Plastic is one of the most significant innovations in the 20th century as it solved a multitude of problems. The applicability and versatility of plastic made it extremely popular across the world. The material was used for making all kinds of products like furniture, electronics, pipes, packaging, cutlery, stationery, toys, etc.
However, the virtues of plastic also had a fair share of flaws. The production of plastic is derived from fossil fuels, which is a major contributor to emissions. In addition, the chemical properties of plastic make it last for hundreds of years, which gives rise to the problem of waste.
One of the major contributors to plastic waste is caused by single-use plastic items like food packets, bottles, polybags, cutlery, etc. After the use of the items, the material is thrown away and in most cases, it ends up leaking into our fragile ecosystems such as the rivers and oceans.
The same oceans have a solution for solving the plastic waste problem. Seaweed is a miracle plant found in the ocean that not only supports ocean biodiversity but can be utilized for a variety of use cases.
The marine plant has emerged as an ingredient that can make biomaterial that can perform many functions of fuel-based plastic. Moreover, the production of seaweed plastic leads to far lower emissions compared to plastic.
Norway-based B’ZEOS is using regeneratively-grown seaweed to make products that are not environmentally damaging. The idea to start something using seaweed came in 2016 when its founder Guy Maurice was served a drink with a plastic straw in a New York bar. After working for more than a decade in sectors like waste management and energy in multiple counties, Guy decided to take the bull by their horns.
B’ZEOS was founded in 2017 to solve the plastic waste challenge. In 2019, the company pivoted from seaweed plastic straws to developing fully home-compostable single-use plastic alternatives.
We sat for an interesting conversation with Guy Maurice, founder, and CEO of B’ZEOS. In this interaction, we discussed the importance of seaweed, bioplastic, and plastic packaging, and the potential future impact.
How can we provide that seaweed is protected and not destroyed like trees?
Human beings think that they are smart and are doing things properly, but unfortunately, we end up destroying things. In the pursuit of business & financial interests, we tend to play with nature which ends up having many long-term consequences.
With regard to seaweed, we need to ensure that we have the right people in the industry, and have relevant regulations. The companies need to be backed up by scientists who are able to put checks and balances.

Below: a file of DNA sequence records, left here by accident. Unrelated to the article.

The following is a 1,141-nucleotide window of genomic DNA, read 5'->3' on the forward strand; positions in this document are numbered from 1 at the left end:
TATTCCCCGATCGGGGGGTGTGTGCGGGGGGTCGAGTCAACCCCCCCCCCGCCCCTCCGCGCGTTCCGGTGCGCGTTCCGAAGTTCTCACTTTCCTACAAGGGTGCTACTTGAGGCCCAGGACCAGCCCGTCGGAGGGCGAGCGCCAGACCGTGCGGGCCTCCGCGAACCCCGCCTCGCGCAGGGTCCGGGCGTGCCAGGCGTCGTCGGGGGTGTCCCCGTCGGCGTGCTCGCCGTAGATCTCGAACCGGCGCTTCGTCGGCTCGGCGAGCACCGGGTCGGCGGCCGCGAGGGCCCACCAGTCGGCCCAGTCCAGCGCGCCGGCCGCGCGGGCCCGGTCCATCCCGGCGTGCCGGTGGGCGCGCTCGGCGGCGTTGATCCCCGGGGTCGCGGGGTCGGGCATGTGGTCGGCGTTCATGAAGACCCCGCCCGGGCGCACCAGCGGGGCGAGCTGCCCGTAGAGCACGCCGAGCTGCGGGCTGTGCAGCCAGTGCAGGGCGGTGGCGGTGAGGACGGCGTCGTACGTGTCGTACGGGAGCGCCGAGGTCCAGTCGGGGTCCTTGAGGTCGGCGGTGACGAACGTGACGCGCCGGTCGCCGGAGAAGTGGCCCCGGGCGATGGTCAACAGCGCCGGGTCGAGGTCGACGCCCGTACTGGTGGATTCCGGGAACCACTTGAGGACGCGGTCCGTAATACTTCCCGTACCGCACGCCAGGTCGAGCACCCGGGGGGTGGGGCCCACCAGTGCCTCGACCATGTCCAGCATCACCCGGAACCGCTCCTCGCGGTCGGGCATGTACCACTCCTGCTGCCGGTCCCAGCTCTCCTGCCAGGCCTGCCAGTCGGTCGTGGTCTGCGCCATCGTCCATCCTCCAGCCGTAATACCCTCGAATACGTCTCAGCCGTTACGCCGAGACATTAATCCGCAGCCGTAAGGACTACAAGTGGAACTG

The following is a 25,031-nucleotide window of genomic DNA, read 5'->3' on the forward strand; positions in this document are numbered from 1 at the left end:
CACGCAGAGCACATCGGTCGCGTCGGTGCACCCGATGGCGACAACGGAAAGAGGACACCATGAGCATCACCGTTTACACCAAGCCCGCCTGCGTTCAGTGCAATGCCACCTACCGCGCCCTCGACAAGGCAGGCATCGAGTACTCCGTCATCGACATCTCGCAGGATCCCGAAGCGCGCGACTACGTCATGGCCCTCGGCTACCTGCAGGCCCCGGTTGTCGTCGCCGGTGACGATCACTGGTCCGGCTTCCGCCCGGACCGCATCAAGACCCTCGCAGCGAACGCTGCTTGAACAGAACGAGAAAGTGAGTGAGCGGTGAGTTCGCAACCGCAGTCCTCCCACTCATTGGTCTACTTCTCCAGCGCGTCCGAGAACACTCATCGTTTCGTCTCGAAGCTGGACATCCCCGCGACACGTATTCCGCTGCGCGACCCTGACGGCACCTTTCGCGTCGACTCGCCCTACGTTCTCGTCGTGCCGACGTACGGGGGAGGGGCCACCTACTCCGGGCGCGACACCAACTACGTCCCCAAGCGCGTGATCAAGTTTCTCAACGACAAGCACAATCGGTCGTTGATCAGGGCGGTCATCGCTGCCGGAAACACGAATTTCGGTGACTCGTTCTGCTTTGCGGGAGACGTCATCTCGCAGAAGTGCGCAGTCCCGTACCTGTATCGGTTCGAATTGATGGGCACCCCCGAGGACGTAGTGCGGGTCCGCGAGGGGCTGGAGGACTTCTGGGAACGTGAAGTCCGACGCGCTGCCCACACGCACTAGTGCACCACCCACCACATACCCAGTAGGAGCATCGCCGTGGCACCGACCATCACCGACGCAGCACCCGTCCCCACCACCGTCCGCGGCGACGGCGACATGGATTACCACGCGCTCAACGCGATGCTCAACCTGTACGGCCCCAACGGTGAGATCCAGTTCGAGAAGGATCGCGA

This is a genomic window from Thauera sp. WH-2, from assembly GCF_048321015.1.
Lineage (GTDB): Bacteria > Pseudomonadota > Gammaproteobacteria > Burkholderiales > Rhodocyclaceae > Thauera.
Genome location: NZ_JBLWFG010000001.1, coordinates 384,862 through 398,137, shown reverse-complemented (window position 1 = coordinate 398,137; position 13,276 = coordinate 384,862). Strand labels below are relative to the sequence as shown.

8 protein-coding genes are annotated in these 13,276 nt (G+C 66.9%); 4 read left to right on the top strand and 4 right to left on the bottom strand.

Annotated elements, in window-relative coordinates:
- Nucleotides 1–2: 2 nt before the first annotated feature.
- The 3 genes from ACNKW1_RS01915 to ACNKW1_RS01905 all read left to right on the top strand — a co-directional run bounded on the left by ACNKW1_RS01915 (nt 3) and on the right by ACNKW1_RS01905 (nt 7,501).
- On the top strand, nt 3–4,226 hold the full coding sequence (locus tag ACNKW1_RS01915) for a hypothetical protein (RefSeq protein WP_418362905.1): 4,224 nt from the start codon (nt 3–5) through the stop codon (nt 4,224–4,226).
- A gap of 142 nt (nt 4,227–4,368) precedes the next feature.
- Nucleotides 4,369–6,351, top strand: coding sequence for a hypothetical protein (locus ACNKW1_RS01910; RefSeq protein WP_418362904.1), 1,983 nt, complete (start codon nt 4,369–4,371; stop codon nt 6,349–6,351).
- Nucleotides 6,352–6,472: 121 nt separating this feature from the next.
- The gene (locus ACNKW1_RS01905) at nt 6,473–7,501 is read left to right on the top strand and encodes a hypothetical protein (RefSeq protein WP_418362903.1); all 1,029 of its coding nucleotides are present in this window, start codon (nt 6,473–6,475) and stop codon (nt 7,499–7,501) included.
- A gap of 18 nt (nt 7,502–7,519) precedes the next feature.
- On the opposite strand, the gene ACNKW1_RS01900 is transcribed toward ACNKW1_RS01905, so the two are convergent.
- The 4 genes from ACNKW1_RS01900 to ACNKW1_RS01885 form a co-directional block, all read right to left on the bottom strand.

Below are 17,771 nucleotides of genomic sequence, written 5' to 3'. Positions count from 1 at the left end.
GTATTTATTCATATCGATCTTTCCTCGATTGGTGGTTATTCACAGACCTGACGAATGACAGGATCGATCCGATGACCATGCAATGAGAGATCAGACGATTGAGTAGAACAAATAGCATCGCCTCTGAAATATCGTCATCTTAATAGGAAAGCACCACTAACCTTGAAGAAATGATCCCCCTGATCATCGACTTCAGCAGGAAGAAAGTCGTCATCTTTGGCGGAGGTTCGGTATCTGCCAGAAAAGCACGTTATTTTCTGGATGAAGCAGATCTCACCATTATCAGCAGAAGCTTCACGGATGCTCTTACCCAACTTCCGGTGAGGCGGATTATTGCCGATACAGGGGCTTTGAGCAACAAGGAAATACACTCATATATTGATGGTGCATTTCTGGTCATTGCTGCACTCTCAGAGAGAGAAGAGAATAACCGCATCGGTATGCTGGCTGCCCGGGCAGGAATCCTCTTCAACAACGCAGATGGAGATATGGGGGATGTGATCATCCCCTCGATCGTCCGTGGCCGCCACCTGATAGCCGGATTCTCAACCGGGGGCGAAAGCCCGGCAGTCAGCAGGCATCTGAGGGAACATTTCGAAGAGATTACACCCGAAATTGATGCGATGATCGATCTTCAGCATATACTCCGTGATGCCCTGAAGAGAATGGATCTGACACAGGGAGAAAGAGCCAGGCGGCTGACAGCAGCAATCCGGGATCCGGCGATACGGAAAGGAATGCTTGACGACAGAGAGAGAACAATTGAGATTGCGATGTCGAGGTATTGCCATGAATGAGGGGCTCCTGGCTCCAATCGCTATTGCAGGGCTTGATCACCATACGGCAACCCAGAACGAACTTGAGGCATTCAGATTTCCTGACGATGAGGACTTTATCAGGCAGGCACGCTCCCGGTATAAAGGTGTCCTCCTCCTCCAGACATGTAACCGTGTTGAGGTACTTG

What are your thoughts on fuel-based plastic packaging?
I think it’s a mistake to believe that we’re competing against plastic. The seaweed material will not be able to match the quality, price, and multifunctional aspects of plastic. If we look at petrol-based PET, it is probably the best invention, as it is the most recyclable plastic material. Therefore, it is not something we want to target as it doesn’t make sense, especially in countries with robust recycling infrastructure.
Seaweed packaging needs to bring something and not just be a replacement for other packaging. We know that seaweed packaging can improve the quality of food due to its own properties, but currently, from an economic perspective, it will not make sense. However, if we compare it with any other plastic for its edible quality, we don’t have any competition.
How much time did it take for you to develop seaweed packaging?
We started with seaweed straws and then pivoted to seaweed packaging in the middle of 2019. After that it took us about four years, to achieve the technological readiness of flexible packaging.
How many people were involved in this project
The core team which is there from the beginning, we have about 10 people including the R&D people plus we have many interns helping along the way. We have people in the team with Ph. Ds in Materials Science to build our own know-how. For additional help, we collaborate with different big institutes.
What is your plan for the future?
By the end of this year, we want to pilot and start a small production in partnership with a manufacturer from the money we have received from grants. Then we will hit the market for which we have to spread the word through marketing and PR.
Our ambition is to replace plastic packaging and to achieve that we need to accomplish different milestones. We also plan to form some sort of group with seaweed packaging companies such that we abide by certain rules.
Where are you sourcing your seaweed?
We are mostly sourcing from Norway and also a small part from Africa. We also experiment with samples of seaweed from many places across the globe to analyze the best fit for our packaging.
What was the thought behind the name B’zeos?
It has nothing to do with Amazon’s founder Jeff Bezos. The company name Bzeos comes by placing letters together, where each one has its description – To Be, Zero waste, Edible, Ocean-origin, and Sustainable.
What is your personal connection with nature?
I’ve been living in more than 16 countries, working in different organizations and NGOs. Often the countries where I have worked are selected based on their environmental surroundings.
In Norway, where I am currently living, there is seaweed and sea. Earlier I lived in Morocco, South America, and Canada, and all these places are known for their natural environment. When you are in nature, you can easily get lost in silence and serenity.